In the final instalment of this series, I’m revisiting an album that I bought on the strength of a mobile phone advert. It might not sound like the most auspicious start, but man, I’m glad I did.
Back in 2001, Vodafone used a song called Bohemian Like You in a TV commercial. I’d never heard of the band, but with its catchy hook, swaggeringly irreverent lyrics and retro, Rolling Stones-esque sound, I liked it enough to buy the single. The B-side boded well (an interesting re-working of AC/DC’s Hells Bells with added trumpets), but even so, I’d have assumed that the album would be par for the course circa 2001: the familiar single release along with one or two other decent tracks, and a whole load of forgettable filler. How wrong I was.
13 Tales quickly became one of my favourites. Although I listened to it throughout my mid- and late- teens, the abiding association of the album is with university as it featured prominently in my undergraduate soundtrack. Along with MFV’s Alastair JR Ball, I even saw the Dandies live on their UK tour – I’d never seen so much pot blatantly smoked in public. It was a cracking gig.
It’s still a personal favourite now, so to be honest, this is a record that I will struggle to appraise objectively. Even after the intervening years, I still think it’s a strikingly creative and wildly eclectic collection that starts with a meandering epic with a reflective ambience (Godless) and finishes with a swaying, hung-over country-infused tune (The Gospel). In between, there’s everything from power pop anthems, to silly, self-aware ditties, to psychedelic metaphysical wanderings. And Bohemian Like You, of course.
It’s a record that clearly has a multitude of influences, in some places entering homage territory with knowing nods to this or that band. It isn’t afraid to pick up a style and run with it for a track or two. This is clever, informed rock and roll made by a group with eclectic tastes. It sounds a bit like an amalgamation of a whole raft of late-60s bands. This was probably one of the reasons it was such a hit with me at the time, given how much time 15-year old me spent listening to Creedence Clearwater Revival, The Beach Boys and The Beatles back then. Although there are more modern influences mixed in as well (notably their ‘80s indie forerunners such as The Pixies), it feels like the Dandies set out to make the definitive pastiche of the music of the late ‘60s.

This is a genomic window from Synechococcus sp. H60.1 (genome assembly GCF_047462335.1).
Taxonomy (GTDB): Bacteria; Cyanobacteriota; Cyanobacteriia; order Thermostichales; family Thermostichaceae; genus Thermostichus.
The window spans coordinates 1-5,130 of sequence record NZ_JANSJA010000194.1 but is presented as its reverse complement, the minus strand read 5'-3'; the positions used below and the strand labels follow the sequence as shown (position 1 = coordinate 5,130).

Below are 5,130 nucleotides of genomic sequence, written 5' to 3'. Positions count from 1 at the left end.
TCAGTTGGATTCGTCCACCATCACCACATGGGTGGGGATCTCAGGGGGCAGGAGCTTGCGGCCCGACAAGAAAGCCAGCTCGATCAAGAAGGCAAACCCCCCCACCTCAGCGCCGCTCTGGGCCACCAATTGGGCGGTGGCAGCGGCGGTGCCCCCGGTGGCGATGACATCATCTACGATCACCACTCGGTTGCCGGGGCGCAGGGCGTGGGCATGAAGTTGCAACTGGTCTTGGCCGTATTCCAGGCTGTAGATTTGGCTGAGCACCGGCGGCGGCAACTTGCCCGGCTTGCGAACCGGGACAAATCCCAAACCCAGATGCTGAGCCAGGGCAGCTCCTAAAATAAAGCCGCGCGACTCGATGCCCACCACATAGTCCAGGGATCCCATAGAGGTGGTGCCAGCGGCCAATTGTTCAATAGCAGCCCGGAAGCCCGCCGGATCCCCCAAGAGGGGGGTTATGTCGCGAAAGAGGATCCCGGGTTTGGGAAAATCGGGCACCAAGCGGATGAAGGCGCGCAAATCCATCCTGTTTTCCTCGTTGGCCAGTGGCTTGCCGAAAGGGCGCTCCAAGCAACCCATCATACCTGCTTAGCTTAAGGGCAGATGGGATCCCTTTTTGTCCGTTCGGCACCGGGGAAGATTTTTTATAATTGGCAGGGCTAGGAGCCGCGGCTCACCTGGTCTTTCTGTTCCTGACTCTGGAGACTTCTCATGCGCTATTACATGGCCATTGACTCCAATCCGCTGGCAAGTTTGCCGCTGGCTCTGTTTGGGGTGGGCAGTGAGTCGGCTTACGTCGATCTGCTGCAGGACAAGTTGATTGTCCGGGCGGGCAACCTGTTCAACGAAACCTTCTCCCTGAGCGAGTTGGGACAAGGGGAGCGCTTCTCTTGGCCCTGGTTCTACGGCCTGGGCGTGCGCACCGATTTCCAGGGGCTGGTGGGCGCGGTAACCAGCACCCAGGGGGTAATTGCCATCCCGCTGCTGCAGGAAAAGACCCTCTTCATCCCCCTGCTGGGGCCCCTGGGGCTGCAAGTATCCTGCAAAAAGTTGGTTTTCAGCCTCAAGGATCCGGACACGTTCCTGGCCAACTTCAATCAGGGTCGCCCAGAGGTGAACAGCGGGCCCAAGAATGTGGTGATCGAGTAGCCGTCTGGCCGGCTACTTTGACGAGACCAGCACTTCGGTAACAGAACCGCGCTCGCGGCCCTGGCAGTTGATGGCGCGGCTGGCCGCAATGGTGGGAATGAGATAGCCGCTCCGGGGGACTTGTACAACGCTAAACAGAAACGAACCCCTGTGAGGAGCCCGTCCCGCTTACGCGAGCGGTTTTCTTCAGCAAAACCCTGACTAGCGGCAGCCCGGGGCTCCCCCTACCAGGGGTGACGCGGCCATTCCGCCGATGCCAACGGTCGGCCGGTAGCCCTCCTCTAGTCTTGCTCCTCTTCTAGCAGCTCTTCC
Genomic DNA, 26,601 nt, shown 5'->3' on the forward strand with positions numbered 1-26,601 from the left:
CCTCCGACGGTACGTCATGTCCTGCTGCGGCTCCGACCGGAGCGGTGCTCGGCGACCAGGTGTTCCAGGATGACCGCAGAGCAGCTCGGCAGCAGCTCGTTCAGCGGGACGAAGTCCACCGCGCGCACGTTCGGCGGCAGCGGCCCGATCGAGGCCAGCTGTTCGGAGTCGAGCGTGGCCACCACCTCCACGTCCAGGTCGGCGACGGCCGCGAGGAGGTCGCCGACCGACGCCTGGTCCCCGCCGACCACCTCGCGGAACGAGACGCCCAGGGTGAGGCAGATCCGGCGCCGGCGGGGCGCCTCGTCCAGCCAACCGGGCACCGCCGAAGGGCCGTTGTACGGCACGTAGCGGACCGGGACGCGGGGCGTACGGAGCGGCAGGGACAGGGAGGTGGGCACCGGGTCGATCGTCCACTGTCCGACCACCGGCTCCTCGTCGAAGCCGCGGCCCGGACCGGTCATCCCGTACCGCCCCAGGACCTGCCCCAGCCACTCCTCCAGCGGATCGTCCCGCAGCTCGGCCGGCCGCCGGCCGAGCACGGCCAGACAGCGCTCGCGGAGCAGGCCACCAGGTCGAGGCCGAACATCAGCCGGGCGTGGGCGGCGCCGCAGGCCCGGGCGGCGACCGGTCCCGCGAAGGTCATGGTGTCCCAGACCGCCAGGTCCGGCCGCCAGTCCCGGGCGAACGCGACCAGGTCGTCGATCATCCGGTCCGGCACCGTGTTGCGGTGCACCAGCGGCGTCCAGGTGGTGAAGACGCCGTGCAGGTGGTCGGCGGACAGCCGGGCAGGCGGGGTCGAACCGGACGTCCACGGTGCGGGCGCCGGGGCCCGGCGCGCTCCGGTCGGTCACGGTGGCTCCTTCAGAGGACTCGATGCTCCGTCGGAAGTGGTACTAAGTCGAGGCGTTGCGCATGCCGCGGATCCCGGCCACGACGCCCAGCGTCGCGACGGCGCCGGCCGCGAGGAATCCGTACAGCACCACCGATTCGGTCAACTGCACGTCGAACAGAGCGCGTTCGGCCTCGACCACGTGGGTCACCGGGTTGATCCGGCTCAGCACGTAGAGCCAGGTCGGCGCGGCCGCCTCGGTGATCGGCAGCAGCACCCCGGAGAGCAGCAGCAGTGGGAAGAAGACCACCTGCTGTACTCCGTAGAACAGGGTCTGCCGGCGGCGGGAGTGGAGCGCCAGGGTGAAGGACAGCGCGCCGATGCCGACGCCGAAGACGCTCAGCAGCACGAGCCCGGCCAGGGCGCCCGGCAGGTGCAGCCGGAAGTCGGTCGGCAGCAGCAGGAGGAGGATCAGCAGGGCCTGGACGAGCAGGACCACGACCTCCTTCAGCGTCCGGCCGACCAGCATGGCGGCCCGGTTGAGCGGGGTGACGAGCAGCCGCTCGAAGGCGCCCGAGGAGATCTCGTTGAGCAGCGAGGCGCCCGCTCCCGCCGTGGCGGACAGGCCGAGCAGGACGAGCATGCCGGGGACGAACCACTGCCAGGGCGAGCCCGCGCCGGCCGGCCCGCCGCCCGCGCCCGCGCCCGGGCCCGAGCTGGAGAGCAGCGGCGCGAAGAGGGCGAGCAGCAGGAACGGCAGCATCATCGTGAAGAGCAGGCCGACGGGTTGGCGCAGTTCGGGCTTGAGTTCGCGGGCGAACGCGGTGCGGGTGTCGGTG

Thematically, it’s also varied, covering ‘frenemies’ (a recurring Dandies theme), dating, regret and spiritual musings. The Dandies have a bit of a pot-head image, and whilst a lot of 13 Tales does indeed go well with a J, this is far from just stoner music (in the way that their preceding album, Come Down, arguably is). Given the image, there are surprisingly few explicit drug references, other than the derogatory Horse Pills. In this sense, it reminds me of the ever-influential Sgt. Peppers – another record casually assumed to be full of drug songs that actually rarely mentions them.
This is one of those records that’s worth listening to in order, start to finish. I still enjoyed Bohemian Like You, reminiscent as it is of many an undergraduate party, although it’s probably fair to say I somewhat overplayed it back in the day. On this re-listen, the highlights include the first three tracks – Godless, Mohammed and Nietzsche – which together form the album’s most psychedelic section. I love how they fit together as a set piece. Elsewhere, there’s the highly satisfying full-speed power pop of Get Off (if there’s ever been a better use of the phrase ‘hot diggity dog’ in rock, I’ve never heard it) and the delicate ballad, Sleep. The latter was a song I remember skipping frequently back in the day because it’s a bit of a downer, but don’t – it’s brilliant.
Overall it’s a remarkably accomplished album; a band at the height of their creative power. I loved it then, and I still do. It’s ace.
Revisiting 13 Tales feels like a fitting conclusion to this ten-week sojourn through the music that defined my teens. It generates mixed feelings; there sure is nothing like realising that your teenage albums are now firmly in the ‘dad rock’ category to make you middle aged.
But hey, it’s your mindset that matters, right? We may grow up. We may get careers and responsibilities, give up smoking, have kids, get bald or fat, or whatever. But music remains a constant. We might not have the time to pore over albums in the way we did when we were 16. But we can still enjoy a classic, or discover a new one. We can still develop and explore our tastes or interests. We’re still bohemian, like you.
Music is pretty subjective. I mean, I think 13 Tales is excellent; in fairness, you might think it’s rubbish. But that’s OK. We relate to music on an emotional level, especially during those formative years when everything seems freighted with significance. That connection means more than the opinions of every former NME critic combined, in my book.
In more recent years, a new generation has been introduced to the Dandies through their song We Used To Be Friends (from 2003’s Welcome To The Monkey House) featuring as the theme for cult TV series Veronica Mars. I really hope that at least some of those people end up discovering 13 Tales too. Just like I did through the unlikely medium of a cellphone advert, twenty years ago.
Listen to: This is one that is worth playing from start to finish. But failing that, start with Get Off, Godless and Bohemian Like You.
Don’t listen to: N/A.
You might not know: The music video for Bohemian Like You was rarely shown, due to featuring full-frontal male and female nudity – necessitating pixelated censoring for daytime broadcast.